A Good American (2017)

Content by Tony Macklin. Originally published on February 5, 2017 @ tonymacklin.net.

We know about "the war on Christmas" and "the war on women," and other "wars."

But the greatest, most insidious psychological war is the war on truth. It's never-ending. It encroaches and overwhelms.

A Good American is a documentary against the war on truth. One has to decide how valid and credible that is, but it's certainly a concept worth serious consideration.

A Good American, directed by Austrian Friedrich Moser, focuses on a small group within the American National Security Agency. The film centers on former controversial technical director of the NSA, Bill Binney. He is on the front lines of the struggle against the powers at the NSA.

Backing up Binney are former NSA officials Tom Drake, Diane Roark, Ed Loomis. Together they created and promoted ThinThread, a surveillance program, but the agency demeaned it and eventually abolished it. They insist if it hadn't been shut down a few weeks before 9/11, it would have prevented the attack on the World Trade Center.

They make a convincing case. And the subsequent actions by the government which raided their homes and took incriminating computers away seems to support them. At least, it raises crucial questions. Most people - right or left - believe that power often creates abuse.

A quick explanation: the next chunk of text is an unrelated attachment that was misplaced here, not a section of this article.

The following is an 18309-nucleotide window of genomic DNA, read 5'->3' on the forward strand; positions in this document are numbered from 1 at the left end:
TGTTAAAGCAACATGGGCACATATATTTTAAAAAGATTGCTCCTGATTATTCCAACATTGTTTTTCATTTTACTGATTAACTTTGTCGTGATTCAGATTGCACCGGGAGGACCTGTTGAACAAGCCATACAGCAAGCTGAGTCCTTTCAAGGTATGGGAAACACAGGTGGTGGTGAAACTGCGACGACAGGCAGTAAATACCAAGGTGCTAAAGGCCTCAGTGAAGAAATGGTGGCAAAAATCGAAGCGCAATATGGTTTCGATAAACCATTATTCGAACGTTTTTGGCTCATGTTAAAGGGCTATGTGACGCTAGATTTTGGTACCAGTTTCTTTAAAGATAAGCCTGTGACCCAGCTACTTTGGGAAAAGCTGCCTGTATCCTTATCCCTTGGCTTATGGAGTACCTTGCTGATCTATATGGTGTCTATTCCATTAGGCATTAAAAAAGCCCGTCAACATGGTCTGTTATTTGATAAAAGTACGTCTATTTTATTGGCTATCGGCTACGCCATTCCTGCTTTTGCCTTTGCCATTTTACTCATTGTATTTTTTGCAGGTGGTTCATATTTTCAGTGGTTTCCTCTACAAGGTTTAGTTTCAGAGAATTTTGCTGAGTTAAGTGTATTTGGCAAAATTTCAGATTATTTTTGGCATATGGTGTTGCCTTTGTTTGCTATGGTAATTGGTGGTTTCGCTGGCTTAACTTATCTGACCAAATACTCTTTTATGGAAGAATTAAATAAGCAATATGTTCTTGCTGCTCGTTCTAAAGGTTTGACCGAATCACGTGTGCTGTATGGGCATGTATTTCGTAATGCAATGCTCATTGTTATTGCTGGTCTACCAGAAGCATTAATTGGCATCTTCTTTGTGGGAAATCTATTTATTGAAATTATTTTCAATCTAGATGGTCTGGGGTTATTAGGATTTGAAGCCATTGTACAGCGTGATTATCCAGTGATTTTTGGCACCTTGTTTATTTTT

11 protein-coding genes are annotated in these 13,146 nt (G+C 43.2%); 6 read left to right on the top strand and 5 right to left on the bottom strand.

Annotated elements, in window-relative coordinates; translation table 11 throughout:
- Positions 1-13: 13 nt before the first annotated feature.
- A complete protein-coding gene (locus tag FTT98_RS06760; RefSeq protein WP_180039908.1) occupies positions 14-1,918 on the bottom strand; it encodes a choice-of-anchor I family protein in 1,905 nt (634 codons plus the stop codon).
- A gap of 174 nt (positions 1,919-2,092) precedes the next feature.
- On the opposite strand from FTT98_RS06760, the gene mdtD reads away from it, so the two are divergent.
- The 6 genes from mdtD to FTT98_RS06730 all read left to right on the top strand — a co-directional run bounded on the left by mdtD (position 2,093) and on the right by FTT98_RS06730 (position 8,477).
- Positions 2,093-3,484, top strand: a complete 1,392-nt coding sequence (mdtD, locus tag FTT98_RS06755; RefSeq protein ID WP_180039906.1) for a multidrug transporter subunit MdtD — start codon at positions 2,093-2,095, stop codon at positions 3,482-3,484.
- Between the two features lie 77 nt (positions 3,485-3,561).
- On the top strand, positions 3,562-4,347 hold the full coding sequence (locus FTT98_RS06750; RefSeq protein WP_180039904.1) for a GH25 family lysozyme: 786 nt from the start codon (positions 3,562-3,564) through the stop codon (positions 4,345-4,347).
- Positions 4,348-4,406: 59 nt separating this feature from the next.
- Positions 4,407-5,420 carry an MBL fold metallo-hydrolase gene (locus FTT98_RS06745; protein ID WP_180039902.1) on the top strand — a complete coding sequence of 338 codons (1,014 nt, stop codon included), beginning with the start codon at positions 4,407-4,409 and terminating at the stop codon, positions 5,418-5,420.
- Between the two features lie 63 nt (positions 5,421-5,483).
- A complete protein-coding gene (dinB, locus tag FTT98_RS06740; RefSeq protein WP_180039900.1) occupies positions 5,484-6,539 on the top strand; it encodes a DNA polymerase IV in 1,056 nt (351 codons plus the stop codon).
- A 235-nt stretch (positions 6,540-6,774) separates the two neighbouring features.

For much of its length, A Good American is informative but not compelling. Metadata - "data about data" - is hardly absorbing to most viewers. Moser tries to add interest. There is a lot of artsy cinematography - flapping flags, a wash of lights on the windshield of a car, specks of light in space, upside-down reflections in water of the figures of soldiers.

At times A Good American seems almost a travelogue. There are several scenes in nature - a waterfall, swirling water, blue sky, an expansive beach, foliage, leafy trees, but it's superfluous.

The film begins to get some traction when it takes us back to Bill Binney in Vietnam, and the information he collected but wasn't able to use. There's a scene of General Westmoreland making false overstatements. He could be the poster figure for non-truth. It's unsettling.

In the last section - about 9/11 and intelligence - A Good American explodes with disturbing insight. It becomes real and immediate. One may argue about the issues, but probably a thinking person - that certainly limits the audience - should see the film.

Tom Drake says, "We had the information in the database. NSA's response: completely shut the program down." Diane Roark insists, "9/11 would have been avoided." Binney says, ThinThread "was a program that absolutely would have prevented 9/11."

General Michael Hayden chose to replace ThinThread with Trailblazer, which he outsourced to private contractors.

Drake says that after 9/11, Maureen Baginski, who was the Signals Intelligence Director at NSA when the attack occurred, said, "9/11 is a gift to NSA. We're going to get all the money we need, and then some."

Kirk Wiebe says, "In 2005 Trailblazer was declared an abject failure, having wasted billions of dollars. A lot of millionaires were made during that time. But not much intelligence got done." He concludes, "It was the largest failure in NSA history."

Don't worry. We're in better times, aren't we? The place of A Good American has been usurped by a "Great" American.

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